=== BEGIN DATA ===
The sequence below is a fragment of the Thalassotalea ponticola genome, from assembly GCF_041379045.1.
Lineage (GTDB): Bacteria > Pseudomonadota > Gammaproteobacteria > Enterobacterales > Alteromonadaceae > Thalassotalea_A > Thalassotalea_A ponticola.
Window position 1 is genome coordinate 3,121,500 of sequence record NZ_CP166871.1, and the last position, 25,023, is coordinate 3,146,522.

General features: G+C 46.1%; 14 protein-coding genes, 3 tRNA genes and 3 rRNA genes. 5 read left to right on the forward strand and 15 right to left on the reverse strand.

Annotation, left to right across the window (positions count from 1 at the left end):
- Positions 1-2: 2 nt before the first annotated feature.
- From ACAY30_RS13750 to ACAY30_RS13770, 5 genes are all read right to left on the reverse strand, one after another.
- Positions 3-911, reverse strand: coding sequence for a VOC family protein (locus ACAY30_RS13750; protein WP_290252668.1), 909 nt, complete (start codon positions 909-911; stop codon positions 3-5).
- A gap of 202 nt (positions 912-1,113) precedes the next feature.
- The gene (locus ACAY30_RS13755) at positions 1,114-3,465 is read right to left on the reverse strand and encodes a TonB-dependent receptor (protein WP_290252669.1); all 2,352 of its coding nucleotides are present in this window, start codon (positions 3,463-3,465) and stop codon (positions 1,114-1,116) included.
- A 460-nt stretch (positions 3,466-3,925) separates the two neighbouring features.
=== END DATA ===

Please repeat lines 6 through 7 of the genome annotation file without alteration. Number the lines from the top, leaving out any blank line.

- Positions 1-2: 2 nt before the first annotated feature.
- From ACAY30_RS13750 to ACAY30_RS13770, 5 genes are all read right to left on the reverse strand, one after another.